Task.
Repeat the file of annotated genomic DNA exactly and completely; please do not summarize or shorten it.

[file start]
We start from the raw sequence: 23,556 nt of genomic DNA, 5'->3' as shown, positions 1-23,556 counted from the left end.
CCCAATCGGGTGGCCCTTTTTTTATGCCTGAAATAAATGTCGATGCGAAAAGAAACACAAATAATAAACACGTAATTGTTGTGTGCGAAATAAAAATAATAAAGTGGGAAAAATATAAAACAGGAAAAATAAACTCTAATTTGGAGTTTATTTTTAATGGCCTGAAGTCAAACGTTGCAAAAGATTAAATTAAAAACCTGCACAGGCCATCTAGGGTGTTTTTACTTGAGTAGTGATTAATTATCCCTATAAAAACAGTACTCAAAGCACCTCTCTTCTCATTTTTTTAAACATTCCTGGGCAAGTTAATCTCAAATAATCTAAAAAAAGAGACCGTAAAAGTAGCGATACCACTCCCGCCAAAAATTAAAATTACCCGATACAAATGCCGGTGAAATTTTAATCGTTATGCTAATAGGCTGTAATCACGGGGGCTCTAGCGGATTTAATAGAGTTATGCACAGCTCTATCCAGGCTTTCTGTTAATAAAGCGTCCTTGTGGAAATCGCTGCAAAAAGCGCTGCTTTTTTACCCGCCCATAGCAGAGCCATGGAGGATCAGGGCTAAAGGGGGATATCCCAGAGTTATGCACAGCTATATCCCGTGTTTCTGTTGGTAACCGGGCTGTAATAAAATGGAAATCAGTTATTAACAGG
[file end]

We start from the raw sequence: 23,556 nt of genomic DNA, 5'->3' as shown, positions 1-23,556 counted from the left end.
CCCAATCGGGTGGCCCTTTTTTTATGCCTGAAATAAATGTCGATGCGAAAAGAAACACAAATAATAAACACGTAATTGTTGTGTGCGAAATAAAAATAATAAAGTGGGAAAAATATAAAACAGGAAAAATAAACTCTAATTTGGAGTTTATTTTTAATGGCCTGAAGTCAAACGTTGCAAAAGATTAAATTAAAAACCTGCACAGGCCATCTAGGGTGTTTTTACTTGAGTAGTGATTAATTATCCCTATAAAAACAGTACTCAAAGCACCTCTCTTCTCATTTTTTTAAACATTCCTGGGCAAGTTAATCTCAAATAATCTAAAAAAAGAGACCGTAAAAGTAGCGATACCACTCCCGCCAAAAATTAAAATTACCCGATACAAATGCCGGTGAAATTTTAATCGTTATGCTAATAGGCTGTAATCACGGGGGCTCTAGCGGATTTAATAGAGTTATGCACAGCTCTATCCAGGCTTTCTGTTAATAAAGCGTCCTTGTGGAAATCGCTGCAAAAAGCGCTGCTTTTTTACCCGCCCATAGCAGAGCCATGGAGGATCAGGGCTAAAGGGGGATATCCCAGAGTTATGCACAGCTATATCCCGTGTTTCTGTTGGTAACCGGGCTGTAATAAAATGGAAATCAGTTATTAACAGG